brooklyn spaces: How does being in Gowanus affect you as artists and small-business owners?
Katy: We love it here. We’re both Brooklyn natives, and I think this is one of the best neighborhoods in the borough.
Michelle: Our neighbors are absolutely amazing. Ben, who runs Gowanus Your Face Off, he came in and introduced himself the second he saw our sign go up. Proteus Gowanus picked up some glass from us to house weird objects for an exhibit. There are so many cool things in Gowanus. We’ve got Film Biz Recycling, 718 Cyclery, and Littleneck right down the street. Everyone’s got such great ideas.
Katy: Everyone’s been really welcoming and supportive and really into what we do. We just love it here.

brooklyn spaces: Having grown up in Brooklyn, what do you think about being here these days?
Katy: I love what Brooklyn’s become. When I was growing up it was still grungy, and I do kind of miss the seedy underbelly of New York, which doesn’t really seem to exist anymore. But I very rarely go into the city, I rarely leave Brooklyn. I get my rugelach in Midwood and my latte in Gowanus and I’m a happy camper.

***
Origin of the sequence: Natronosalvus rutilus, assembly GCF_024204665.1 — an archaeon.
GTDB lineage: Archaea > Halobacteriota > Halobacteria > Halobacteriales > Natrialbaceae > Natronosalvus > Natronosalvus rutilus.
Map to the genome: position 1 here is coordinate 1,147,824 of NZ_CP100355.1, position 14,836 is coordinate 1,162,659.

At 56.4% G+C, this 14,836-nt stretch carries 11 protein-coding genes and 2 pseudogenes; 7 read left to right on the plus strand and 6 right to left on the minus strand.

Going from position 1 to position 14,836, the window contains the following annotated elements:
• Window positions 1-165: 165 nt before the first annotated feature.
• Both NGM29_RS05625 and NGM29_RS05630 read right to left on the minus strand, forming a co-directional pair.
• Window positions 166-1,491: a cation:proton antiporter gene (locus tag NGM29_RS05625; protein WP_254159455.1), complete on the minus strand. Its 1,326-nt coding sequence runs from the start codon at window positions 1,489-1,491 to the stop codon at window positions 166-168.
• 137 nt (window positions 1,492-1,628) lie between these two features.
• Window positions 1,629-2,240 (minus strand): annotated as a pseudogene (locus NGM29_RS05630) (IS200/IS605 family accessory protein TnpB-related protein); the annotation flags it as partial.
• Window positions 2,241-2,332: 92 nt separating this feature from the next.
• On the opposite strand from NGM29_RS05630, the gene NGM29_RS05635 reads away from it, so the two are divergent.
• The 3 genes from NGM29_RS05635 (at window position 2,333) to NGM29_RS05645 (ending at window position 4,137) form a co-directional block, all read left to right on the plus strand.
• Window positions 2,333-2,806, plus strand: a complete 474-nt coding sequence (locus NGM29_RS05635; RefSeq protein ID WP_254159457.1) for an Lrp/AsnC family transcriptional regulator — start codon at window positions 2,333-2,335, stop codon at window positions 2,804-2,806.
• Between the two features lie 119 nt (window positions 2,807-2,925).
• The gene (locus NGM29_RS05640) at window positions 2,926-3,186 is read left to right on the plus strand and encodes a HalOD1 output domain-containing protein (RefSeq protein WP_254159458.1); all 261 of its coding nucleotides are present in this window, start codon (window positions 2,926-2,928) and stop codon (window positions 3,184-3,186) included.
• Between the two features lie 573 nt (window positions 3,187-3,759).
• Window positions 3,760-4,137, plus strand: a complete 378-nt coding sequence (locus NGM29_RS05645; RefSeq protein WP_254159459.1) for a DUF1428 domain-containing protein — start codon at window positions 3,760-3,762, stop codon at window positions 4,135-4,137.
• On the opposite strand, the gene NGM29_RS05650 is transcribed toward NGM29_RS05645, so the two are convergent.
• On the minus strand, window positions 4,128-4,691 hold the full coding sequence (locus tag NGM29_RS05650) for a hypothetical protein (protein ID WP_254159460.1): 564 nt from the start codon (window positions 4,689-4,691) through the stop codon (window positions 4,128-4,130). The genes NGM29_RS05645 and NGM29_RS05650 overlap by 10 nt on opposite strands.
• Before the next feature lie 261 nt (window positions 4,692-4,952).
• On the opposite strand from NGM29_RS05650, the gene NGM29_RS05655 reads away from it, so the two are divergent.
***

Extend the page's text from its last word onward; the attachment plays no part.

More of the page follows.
Michelle: I’ve always loved Brooklyn. Even though it’s stinky and smelly and all the trash and traffic, it’s still so charming.
Katy: Last time I had out-of-town guests, we didn’t even leave Brooklyn. We went from a barge museum in Red Hook to the best pizza in Bay Ridge to Green-Wood Cemetery, and it was the coolest. There’s so much here, it’s so quirky and fun. I fall in love with it every time I think about it.

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Like this? Read about more makers: Metropolis Soap Co., A Wrecked Tangle Press, Breuckelen Distilling, Arch P&D, Urbanglass, Ugly Duckling Presse